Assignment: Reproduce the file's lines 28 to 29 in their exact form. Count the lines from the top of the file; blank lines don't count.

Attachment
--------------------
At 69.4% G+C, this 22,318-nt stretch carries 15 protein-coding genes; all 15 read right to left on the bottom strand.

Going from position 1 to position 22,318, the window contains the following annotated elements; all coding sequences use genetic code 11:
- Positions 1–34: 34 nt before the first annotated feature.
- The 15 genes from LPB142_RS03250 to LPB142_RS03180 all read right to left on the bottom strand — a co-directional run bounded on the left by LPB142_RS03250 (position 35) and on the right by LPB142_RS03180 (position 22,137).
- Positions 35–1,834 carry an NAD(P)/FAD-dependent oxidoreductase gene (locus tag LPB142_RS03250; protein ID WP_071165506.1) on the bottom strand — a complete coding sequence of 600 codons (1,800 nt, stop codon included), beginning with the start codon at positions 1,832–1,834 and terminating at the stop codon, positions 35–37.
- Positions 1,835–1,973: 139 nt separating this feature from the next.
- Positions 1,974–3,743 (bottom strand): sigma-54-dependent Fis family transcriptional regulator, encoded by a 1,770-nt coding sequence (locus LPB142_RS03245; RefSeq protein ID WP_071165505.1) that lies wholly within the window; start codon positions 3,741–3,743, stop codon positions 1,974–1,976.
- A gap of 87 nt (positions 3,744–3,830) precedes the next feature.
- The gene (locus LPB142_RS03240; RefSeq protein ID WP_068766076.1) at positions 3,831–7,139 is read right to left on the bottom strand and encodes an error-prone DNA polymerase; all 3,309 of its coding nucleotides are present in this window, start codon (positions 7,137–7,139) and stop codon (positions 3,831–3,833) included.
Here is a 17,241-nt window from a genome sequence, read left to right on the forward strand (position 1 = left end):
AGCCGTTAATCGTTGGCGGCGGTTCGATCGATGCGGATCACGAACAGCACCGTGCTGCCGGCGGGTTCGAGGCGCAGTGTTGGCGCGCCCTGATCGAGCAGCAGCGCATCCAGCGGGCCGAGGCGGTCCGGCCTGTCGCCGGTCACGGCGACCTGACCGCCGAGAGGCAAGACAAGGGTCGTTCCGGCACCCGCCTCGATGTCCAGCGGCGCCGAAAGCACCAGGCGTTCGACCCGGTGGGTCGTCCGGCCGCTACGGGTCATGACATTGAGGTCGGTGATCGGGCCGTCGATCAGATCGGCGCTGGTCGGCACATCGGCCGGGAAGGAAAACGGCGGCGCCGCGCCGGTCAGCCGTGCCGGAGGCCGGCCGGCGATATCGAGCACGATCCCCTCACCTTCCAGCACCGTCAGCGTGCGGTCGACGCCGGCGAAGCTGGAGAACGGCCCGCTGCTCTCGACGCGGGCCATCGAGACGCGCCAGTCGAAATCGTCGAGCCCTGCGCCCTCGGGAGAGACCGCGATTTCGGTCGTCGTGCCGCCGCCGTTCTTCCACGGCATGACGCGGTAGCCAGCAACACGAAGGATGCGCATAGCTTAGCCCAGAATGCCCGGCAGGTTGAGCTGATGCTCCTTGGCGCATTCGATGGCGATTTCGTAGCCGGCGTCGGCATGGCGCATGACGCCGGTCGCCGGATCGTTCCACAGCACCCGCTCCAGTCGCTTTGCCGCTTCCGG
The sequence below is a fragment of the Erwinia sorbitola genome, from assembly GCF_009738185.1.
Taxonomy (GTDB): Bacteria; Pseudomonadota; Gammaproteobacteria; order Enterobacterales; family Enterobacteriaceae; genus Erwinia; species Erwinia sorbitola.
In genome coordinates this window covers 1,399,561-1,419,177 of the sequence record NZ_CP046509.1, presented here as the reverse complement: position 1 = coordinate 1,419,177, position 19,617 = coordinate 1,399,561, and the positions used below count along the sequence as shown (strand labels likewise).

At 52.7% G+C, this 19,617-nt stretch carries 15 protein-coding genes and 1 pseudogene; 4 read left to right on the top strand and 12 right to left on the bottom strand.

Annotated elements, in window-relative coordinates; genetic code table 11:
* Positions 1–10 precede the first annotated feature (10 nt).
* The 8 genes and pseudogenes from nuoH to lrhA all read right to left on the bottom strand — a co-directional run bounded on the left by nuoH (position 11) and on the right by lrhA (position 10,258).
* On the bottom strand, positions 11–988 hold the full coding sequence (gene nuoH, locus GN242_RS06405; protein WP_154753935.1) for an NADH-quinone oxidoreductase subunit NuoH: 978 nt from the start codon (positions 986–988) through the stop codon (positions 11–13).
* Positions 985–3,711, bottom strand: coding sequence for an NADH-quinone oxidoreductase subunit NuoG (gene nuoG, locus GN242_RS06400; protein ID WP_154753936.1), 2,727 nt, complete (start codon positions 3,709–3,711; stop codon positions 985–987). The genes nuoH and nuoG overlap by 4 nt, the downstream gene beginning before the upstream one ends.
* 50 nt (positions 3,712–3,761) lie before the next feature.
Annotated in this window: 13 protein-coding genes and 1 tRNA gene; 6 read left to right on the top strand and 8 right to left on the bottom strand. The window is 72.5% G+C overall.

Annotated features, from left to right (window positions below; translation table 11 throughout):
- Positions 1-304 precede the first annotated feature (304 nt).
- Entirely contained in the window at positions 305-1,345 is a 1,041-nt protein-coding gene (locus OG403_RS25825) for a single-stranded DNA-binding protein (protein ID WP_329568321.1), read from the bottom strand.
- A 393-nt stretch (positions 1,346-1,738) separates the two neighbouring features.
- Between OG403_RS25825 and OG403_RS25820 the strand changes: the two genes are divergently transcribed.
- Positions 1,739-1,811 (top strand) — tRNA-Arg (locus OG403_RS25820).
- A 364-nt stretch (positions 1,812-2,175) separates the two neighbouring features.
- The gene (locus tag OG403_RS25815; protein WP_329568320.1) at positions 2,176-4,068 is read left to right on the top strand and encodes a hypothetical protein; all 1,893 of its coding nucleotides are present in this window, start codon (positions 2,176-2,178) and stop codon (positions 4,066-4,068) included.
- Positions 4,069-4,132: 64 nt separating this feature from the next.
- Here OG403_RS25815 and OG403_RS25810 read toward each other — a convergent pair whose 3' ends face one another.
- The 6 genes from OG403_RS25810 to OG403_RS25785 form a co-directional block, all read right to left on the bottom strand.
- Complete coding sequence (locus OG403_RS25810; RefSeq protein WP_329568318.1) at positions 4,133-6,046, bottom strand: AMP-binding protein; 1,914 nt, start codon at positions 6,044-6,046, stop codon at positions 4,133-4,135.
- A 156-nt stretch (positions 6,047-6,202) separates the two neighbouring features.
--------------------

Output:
- Positions 1,739-1,811 (top strand) — tRNA-Arg (locus OG403_RS25820).
- A 364-nt stretch (positions 1,812-2,175) separates the two neighbouring features.